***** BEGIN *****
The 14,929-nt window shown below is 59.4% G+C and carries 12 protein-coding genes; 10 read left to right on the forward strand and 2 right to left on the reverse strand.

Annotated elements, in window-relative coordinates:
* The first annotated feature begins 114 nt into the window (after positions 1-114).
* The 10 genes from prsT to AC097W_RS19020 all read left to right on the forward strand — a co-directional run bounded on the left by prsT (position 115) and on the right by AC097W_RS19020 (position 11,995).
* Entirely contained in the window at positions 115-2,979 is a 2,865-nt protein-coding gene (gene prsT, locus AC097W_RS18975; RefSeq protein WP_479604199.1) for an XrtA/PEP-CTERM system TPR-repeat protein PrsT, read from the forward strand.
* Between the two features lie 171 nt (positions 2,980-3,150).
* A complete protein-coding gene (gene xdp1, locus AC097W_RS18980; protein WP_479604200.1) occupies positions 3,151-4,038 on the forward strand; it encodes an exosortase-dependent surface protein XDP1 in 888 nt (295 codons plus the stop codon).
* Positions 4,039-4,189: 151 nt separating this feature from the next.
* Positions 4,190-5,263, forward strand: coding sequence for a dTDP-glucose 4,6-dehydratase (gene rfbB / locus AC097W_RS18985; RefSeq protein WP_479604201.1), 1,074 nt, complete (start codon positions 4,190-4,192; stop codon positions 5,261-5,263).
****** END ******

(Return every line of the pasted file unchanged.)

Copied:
The 14,929-nt window shown below is 59.4% G+C and carries 12 protein-coding genes; 10 read left to right on the forward strand and 2 right to left on the reverse strand.

Annotated elements, in window-relative coordinates:
* The first annotated feature begins 114 nt into the window (after positions 1-114).
* The 10 genes from prsT to AC097W_RS19020 all read left to right on the forward strand — a co-directional run bounded on the left by prsT (position 115) and on the right by AC097W_RS19020 (position 11,995).
* Entirely contained in the window at positions 115-2,979 is a 2,865-nt protein-coding gene (gene prsT, locus AC097W_RS18975; RefSeq protein WP_479604199.1) for an XrtA/PEP-CTERM system TPR-repeat protein PrsT, read from the forward strand.
* Between the two features lie 171 nt (positions 2,980-3,150).
* A complete protein-coding gene (gene xdp1, locus AC097W_RS18980; protein WP_479604200.1) occupies positions 3,151-4,038 on the forward strand; it encodes an exosortase-dependent surface protein XDP1 in 888 nt (295 codons plus the stop codon).
* Positions 4,039-4,189: 151 nt separating this feature from the next.
* Positions 4,190-5,263, forward strand: coding sequence for a dTDP-glucose 4,6-dehydratase (gene rfbB / locus AC097W_RS18985; RefSeq protein WP_479604201.1), 1,074 nt, complete (start codon positions 4,190-4,192; stop codon positions 5,261-5,263).